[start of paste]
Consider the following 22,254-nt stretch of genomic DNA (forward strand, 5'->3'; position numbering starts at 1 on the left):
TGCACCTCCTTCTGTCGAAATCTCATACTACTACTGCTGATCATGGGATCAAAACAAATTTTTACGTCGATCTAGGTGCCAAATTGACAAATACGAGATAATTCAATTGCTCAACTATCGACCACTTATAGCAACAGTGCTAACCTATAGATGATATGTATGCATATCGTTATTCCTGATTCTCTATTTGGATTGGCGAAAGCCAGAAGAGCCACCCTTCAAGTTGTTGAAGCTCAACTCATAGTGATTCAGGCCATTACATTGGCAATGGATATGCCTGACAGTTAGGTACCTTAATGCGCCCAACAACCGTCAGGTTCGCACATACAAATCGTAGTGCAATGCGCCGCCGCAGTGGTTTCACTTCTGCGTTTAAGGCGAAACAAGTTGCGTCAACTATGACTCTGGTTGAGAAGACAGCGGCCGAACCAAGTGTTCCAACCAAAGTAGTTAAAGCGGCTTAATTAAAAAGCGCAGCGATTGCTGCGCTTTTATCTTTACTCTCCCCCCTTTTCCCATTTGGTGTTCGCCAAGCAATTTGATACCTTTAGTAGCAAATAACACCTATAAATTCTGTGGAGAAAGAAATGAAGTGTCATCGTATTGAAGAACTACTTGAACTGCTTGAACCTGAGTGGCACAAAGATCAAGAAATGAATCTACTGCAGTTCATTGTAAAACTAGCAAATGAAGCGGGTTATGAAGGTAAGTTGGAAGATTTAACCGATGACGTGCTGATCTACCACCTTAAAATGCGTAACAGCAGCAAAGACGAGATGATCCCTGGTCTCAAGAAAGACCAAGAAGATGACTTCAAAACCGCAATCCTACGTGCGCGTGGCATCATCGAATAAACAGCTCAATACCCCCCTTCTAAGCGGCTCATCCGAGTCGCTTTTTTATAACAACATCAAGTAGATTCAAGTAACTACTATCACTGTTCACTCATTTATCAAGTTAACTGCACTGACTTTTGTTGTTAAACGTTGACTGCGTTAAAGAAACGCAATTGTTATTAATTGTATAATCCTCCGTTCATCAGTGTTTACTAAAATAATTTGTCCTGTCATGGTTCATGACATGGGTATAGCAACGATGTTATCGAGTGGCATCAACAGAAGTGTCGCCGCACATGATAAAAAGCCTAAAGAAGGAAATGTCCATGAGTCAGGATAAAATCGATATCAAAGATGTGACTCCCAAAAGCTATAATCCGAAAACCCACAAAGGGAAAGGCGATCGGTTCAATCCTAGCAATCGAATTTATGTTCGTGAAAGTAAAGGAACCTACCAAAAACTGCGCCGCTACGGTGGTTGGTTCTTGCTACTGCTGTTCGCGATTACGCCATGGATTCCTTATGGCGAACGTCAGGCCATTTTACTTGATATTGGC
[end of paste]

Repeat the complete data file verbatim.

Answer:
Consider the following 22,254-nt stretch of genomic DNA (forward strand, 5'->3'; position numbering starts at 1 on the left):
TGCACCTCCTTCTGTCGAAATCTCATACTACTACTGCTGATCATGGGATCAAAACAAATTTTTACGTCGATCTAGGTGCCAAATTGACAAATACGAGATAATTCAATTGCTCAACTATCGACCACTTATAGCAACAGTGCTAACCTATAGATGATATGTATGCATATCGTTATTCCTGATTCTCTATTTGGATTGGCGAAAGCCAGAAGAGCCACCCTTCAAGTTGTTGAAGCTCAACTCATAGTGATTCAGGCCATTACATTGGCAATGGATATGCCTGACAGTTAGGTACCTTAATGCGCCCAACAACCGTCAGGTTCGCACATACAAATCGTAGTGCAATGCGCCGCCGCAGTGGTTTCACTTCTGCGTTTAAGGCGAAACAAGTTGCGTCAACTATGACTCTGGTTGAGAAGACAGCGGCCGAACCAAGTGTTCCAACCAAAGTAGTTAAAGCGGCTTAATTAAAAAGCGCAGCGATTGCTGCGCTTTTATCTTTACTCTCCCCCCTTTTCCCATTTGGTGTTCGCCAAGCAATTTGATACCTTTAGTAGCAAATAACACCTATAAATTCTGTGGAGAAAGAAATGAAGTGTCATCGTATTGAAGAACTACTTGAACTGCTTGAACCTGAGTGGCACAAAGATCAAGAAATGAATCTACTGCAGTTCATTGTAAAACTAGCAAATGAAGCGGGTTATGAAGGTAAGTTGGAAGATTTAACCGATGACGTGCTGATCTACCACCTTAAAATGCGTAACAGCAGCAAAGACGAGATGATCCCTGGTCTCAAGAAAGACCAAGAAGATGACTTCAAAACCGCAATCCTACGTGCGCGTGGCATCATCGAATAAACAGCTCAATACCCCCCTTCTAAGCGGCTCATCCGAGTCGCTTTTTTATAACAACATCAAGTAGATTCAAGTAACTACTATCACTGTTCACTCATTTATCAAGTTAACTGCACTGACTTTTGTTGTTAAACGTTGACTGCGTTAAAGAAACGCAATTGTTATTAATTGTATAATCCTCCGTTCATCAGTGTTTACTAAAATAATTTGTCCTGTCATGGTTCATGACATGGGTATAGCAACGATGTTATCGAGTGGCATCAACAGAAGTGTCGCCGCACATGATAAAAAGCCTAAAGAAGGAAATGTCCATGAGTCAGGATAAAATCGATATCAAAGATGTGACTCCCAAAAGCTATAATCCGAAAACCCACAAAGGGAAAGGCGATCGGTTCAATCCTAGCAATCGAATTTATGTTCGTGAAAGTAAAGGAACCTACCAAAAACTGCGCCGCTACGGTGGTTGGTTCTTGCTACTGCTGTTCGCGATTACGCCATGGATTCCTTATGGCGAACGTCAGGCCATTTTACTTGATATTGGC